Christians In Bare Feet

Published 10:38 am Saturday, July 29, 2023

By Michael J. Brooks

It was a simple “aside” during midweek Bible study when I asked attendees how the congregation might react the following Sunday if I asked everyone to take off their shoes in reverence to God, as Moses did at Horeb.

A comedian spoke up first, asking for advanced warning so he wouldn’t wear socks with holes and be embarrassed.

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I’d mentioned in the lesson that taking off one’s shoes was more an oriental and Mideastern practice rather than an American one, but then had the thought about how it might be received at our church. I mused that everyone would probably do it in obedience to their pastor. But as I pondered this in the days following, the more I concluded that removing one’s shoes might be an outward act, but meaningless if not coupled with a heart attuned to God.

Of course, this is always an occupational hazard in Christian living. Outward expressions are meaningful but must be connected to obedient lives.

I thought of Jesus chiding the Pharisees, telling them they looked good on the outside since they followed all the rules, but their hearts were far from God (Matthew 23:25). And the prophet Jeremiah delivered his inaugural sermon at the Jerusalem temple, telling worshippers that though they were in a holy place, their lives were filled with rebellion against God (Jeremiah 7).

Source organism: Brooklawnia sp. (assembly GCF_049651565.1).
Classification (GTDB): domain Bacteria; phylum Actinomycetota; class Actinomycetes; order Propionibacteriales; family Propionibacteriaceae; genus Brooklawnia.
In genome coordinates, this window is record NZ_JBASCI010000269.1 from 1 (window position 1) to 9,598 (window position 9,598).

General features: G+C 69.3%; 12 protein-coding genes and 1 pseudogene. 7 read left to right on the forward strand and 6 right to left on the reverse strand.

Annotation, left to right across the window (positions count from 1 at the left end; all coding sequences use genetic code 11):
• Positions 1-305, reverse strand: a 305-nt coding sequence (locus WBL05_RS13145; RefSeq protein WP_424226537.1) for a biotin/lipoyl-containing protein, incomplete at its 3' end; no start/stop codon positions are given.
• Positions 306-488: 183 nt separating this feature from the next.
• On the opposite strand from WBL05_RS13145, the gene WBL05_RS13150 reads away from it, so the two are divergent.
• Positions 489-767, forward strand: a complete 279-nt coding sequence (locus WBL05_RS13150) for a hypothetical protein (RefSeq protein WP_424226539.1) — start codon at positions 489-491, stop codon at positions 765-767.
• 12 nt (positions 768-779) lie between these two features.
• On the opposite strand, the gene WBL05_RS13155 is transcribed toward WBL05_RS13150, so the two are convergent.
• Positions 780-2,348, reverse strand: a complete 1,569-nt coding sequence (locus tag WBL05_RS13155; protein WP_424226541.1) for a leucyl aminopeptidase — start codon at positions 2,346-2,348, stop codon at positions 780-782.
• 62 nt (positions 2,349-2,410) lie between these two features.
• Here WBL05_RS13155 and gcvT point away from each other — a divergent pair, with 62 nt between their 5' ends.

Thus, if I’d asked everyone to remove their shoes, it might’ve been a memorable event, but not necessarily a life-changing one.

Coincidently I’d read Jen Hatmaker’s’ “Simple and Free” lately in which she argues for decluttering our lives from stuff and sharing our bounty with others.

Hatmaker told of her experience one Easter evening when she and her husband visited a local church. The pastor was committed to the shelter where the homeless needed shoes. He explained that they were on their feet all day and most often had cast-off shoes that didn’t give foot or leg support. The pastor said no one was under compulsion, but if they felt compelled, they would leave their shoes and socks at the table when they came forward for communion. He said they would wash the socks and deliver shoes and socks to the shelter the next day.

Hatmaker said she and her husband were wearing cowboy boots they’d given each other for Christmas—their favorite shoes as Texans! But they left church barefooted that night after giving a costly gift to needy people.

We live in a culture awash in materialism. Giving of our treasure to help the abused, the sick and the prisoner is one way to demonstrate that we’re not simply going through the motions of righteous acts, but that our hearts are surrendered to God.

“Reflections” is a weekly faith column written by Michael J. Brooks, pastor of the Siluria Baptist Church, Alabaster, Alabama. The church’s website is siluriabaptist.com.